"Western students like to think things out for themselves. Whatever the professor says they will try and interpret it in their own way. Chinese students tend to be less independent thinkers. That, in general, is the difference. They tend to follow the words of the teacher," he said.
Thun at the Said Business School, who speaks fluent Chinese and who has both studied and worked in China, agrees Chinese students tend to be less participative.
"The Americans on our courses will just talk, talk, talk, if you let them," he said indicating a yapping movement with his hand. "The students from Asia you have to draw out more. The Chinese students are excellent, however."
Li at Hong Kong Polytechnic University believes the Harvard case study approach, where students sit around discussing real life business examples, does not tend to work as well in China.
"Chinese students tend to have this view there should be a model answer whereas the point of this kind of approach is the actual analysis and discussion. There could actually be many different answers. Chinese students tend to avoid courses which make heavy use of case studies," he said.
But Thun added business education anywhere in the world now had to reflect the growing importance of China and the rest of Asia. His own role - that of a lecturer specifically in Chinese business studies - was indicative of this.
"The case I make to my students is that the advanced industrial countries had 80 percent of the share of global gross domestic product (GDP) in 2000 and 20 percent was emerging. By 2050, this is supposed to have reversed," he said.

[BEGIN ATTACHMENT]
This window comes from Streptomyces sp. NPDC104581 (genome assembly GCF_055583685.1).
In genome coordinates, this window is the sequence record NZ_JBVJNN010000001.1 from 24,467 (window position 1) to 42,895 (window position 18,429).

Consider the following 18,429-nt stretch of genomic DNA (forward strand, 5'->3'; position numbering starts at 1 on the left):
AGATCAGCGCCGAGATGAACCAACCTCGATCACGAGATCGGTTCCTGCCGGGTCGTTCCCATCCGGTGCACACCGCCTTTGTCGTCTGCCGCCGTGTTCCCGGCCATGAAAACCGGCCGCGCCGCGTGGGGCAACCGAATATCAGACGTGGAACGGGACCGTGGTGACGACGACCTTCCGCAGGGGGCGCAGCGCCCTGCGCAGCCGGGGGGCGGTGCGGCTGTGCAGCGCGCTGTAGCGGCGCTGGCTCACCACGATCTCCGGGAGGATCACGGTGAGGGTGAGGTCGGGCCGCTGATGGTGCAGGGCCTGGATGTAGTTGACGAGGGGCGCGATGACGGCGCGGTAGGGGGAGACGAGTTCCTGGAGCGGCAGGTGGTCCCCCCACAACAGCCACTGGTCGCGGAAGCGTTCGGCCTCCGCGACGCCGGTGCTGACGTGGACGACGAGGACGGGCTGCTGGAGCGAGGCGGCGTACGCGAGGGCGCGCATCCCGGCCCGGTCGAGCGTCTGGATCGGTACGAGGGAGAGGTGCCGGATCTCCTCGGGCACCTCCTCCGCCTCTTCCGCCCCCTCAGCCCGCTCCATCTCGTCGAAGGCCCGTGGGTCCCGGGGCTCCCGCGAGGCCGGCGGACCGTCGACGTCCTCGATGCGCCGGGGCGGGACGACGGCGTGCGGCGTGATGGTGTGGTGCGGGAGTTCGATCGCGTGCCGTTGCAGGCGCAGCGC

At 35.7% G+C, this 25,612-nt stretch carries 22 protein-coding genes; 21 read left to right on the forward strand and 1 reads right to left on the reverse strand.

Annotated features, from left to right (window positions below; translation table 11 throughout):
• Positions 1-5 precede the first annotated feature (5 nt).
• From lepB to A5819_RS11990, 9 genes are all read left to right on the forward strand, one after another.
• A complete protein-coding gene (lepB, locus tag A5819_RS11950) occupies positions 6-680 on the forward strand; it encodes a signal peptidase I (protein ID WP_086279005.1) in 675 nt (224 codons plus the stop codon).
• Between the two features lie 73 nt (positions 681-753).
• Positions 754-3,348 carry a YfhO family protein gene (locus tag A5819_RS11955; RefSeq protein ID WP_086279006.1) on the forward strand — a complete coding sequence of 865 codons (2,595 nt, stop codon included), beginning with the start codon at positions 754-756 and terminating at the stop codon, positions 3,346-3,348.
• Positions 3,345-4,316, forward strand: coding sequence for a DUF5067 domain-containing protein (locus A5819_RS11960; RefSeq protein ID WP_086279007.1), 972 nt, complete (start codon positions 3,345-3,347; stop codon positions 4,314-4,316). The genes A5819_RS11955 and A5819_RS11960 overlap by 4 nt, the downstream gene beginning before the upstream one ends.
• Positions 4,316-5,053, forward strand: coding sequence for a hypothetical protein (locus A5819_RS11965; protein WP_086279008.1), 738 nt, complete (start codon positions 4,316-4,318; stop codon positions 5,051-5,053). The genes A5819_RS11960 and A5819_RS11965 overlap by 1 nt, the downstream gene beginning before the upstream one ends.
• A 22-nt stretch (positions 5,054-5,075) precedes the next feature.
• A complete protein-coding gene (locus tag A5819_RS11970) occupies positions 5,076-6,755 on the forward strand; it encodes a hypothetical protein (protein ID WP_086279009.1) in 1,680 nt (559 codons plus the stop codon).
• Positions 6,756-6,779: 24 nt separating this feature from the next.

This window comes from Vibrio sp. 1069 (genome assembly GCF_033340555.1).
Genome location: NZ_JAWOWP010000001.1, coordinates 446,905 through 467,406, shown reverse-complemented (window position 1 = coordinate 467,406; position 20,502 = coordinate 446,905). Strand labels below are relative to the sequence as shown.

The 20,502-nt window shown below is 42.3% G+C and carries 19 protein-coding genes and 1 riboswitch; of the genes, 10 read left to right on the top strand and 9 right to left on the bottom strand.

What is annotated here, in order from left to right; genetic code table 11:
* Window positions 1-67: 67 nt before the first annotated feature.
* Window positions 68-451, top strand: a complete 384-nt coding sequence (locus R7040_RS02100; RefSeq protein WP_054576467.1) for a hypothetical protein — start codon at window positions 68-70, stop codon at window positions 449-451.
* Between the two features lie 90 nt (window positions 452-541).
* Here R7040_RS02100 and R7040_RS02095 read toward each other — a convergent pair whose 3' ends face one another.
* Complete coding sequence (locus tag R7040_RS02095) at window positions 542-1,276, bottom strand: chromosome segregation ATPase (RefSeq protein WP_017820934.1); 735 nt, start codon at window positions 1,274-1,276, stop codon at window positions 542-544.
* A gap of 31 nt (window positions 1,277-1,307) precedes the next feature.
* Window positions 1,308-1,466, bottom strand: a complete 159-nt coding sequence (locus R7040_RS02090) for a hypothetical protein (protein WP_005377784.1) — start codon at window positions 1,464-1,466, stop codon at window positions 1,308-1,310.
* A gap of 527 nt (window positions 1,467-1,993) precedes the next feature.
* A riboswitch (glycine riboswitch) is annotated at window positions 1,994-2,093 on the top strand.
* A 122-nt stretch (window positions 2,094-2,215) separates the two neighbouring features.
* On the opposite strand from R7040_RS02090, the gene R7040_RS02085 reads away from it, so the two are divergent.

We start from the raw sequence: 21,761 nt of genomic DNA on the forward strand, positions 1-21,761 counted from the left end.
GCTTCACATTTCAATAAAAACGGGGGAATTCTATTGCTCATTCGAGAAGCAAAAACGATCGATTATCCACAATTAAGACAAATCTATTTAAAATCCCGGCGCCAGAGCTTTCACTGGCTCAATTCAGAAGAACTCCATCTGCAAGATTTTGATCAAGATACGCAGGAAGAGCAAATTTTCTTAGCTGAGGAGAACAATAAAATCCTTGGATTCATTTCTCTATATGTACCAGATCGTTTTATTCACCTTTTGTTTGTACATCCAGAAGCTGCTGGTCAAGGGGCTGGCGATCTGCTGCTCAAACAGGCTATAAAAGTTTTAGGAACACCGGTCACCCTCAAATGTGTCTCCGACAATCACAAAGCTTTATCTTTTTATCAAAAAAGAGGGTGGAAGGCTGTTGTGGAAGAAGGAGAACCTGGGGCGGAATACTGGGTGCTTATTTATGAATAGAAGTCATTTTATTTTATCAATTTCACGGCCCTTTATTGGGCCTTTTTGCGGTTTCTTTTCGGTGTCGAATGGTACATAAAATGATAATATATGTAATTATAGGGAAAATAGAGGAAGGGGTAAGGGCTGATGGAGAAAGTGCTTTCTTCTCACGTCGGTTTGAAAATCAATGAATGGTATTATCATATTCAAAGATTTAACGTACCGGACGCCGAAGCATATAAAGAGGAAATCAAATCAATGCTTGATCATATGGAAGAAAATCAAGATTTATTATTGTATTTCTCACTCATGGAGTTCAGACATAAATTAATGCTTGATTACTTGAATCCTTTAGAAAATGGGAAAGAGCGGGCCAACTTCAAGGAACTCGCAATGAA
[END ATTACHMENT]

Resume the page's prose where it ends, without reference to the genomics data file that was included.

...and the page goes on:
He said this will involve the rewriting of MBA syllabuses because the economies of China and India will be fundamentally different to Western economies.
"Unlike in Japan and South Korea, which have developed very rapidly, per capita income levels will remain relatively low. As a result, if you are a German engineer and looking to increase the performance of a car, if you add too many extra bells and whistles you are going to price yourself out of the market. How we teach business will have to accommodate this."
Wu at the Guanghua School of Management said formal business education was not necessarily vital to drive the economy forward.
"The German and the Japan business education model is essentially to learn by doing the job. China, by setting up all these MBA programs, is following the US approach," he said.
"I think having an MBA qualification makes it easier for Chinese managers to work all over the world. If someone has an MBA, whether they come from Japan, China, Europe, or the US, it demonstrates you have the basic knowledge."
But he added that that did not mean there were not questions about business and management education, not just in China but in the West, too.
"There are questions being asked as well in the United States following the financial crisis. Business schools are reflecting what business programs need to be changed, " he said.